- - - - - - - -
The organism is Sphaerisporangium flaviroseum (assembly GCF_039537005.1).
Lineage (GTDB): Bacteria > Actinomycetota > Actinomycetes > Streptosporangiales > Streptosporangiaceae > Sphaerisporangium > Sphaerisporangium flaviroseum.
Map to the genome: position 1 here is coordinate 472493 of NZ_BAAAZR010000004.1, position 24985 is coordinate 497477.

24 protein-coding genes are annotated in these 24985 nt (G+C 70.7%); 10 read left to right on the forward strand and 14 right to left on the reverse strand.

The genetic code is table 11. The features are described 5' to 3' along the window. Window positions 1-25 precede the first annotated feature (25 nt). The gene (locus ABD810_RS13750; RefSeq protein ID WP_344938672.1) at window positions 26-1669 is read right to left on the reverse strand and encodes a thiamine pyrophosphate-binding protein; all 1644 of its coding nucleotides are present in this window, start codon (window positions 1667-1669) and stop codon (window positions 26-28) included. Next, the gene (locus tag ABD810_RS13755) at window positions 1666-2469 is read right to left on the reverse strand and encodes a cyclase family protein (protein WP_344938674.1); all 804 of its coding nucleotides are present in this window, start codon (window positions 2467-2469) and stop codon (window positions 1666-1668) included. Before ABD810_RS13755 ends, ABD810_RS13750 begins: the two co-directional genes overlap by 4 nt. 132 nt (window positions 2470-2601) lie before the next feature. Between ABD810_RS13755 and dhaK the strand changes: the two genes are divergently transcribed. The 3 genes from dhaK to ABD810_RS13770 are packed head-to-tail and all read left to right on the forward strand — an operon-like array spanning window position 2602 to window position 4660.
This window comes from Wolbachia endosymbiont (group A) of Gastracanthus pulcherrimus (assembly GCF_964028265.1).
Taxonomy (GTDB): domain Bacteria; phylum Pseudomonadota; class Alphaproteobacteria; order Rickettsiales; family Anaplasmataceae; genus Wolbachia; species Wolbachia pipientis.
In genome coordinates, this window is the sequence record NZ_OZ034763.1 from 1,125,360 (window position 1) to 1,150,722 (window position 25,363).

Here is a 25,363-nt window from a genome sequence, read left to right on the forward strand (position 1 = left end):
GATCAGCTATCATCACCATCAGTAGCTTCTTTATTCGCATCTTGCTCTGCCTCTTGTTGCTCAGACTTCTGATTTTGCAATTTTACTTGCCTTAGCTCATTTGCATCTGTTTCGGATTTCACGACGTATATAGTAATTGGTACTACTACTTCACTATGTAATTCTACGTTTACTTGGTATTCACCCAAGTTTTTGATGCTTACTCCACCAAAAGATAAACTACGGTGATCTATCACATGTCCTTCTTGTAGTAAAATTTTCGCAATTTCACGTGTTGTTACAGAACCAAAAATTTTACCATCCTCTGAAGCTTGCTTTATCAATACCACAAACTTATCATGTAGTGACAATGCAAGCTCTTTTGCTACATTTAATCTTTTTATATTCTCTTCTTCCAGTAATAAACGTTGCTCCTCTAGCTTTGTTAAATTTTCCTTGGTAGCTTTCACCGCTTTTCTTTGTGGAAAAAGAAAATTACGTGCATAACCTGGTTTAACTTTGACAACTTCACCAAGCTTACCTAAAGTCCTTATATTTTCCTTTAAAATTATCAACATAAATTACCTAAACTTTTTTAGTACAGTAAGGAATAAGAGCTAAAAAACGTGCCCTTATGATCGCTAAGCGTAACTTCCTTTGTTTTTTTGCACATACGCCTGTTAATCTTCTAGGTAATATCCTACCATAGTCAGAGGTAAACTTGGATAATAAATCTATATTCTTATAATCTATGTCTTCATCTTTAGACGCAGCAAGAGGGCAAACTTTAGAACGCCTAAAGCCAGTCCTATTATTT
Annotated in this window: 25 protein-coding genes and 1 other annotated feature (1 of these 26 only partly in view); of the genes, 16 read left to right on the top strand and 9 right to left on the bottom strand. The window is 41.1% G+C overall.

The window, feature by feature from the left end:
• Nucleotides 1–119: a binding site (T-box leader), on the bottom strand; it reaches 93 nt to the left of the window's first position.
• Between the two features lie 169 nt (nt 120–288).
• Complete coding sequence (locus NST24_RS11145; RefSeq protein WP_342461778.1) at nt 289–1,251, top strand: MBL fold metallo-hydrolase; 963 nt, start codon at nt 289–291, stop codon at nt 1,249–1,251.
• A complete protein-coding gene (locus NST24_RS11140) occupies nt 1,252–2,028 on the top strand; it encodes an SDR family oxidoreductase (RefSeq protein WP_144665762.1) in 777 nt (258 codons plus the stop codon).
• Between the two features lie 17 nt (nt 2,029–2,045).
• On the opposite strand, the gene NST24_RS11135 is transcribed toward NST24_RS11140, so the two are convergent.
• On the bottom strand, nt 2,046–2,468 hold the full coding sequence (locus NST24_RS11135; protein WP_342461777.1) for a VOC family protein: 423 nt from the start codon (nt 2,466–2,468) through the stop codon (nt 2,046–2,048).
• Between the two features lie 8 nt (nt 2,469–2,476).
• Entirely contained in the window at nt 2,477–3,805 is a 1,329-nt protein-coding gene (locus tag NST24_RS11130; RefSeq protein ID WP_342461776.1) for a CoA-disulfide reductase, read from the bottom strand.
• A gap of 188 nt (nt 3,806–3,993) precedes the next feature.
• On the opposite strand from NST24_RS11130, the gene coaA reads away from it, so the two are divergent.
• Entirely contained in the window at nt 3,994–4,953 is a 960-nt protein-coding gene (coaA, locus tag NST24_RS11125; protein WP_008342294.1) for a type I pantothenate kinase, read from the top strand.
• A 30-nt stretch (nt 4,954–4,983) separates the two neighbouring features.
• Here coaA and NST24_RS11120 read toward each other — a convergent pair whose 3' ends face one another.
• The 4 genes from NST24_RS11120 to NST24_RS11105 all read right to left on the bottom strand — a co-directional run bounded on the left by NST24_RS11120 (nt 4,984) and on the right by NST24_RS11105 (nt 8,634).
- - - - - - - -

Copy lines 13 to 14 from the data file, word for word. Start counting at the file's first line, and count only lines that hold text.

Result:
• Nucleotides 1–119: a binding site (T-box leader), on the bottom strand; it reaches 93 nt to the left of the window's first position.
• Between the two features lie 169 nt (nt 120–288).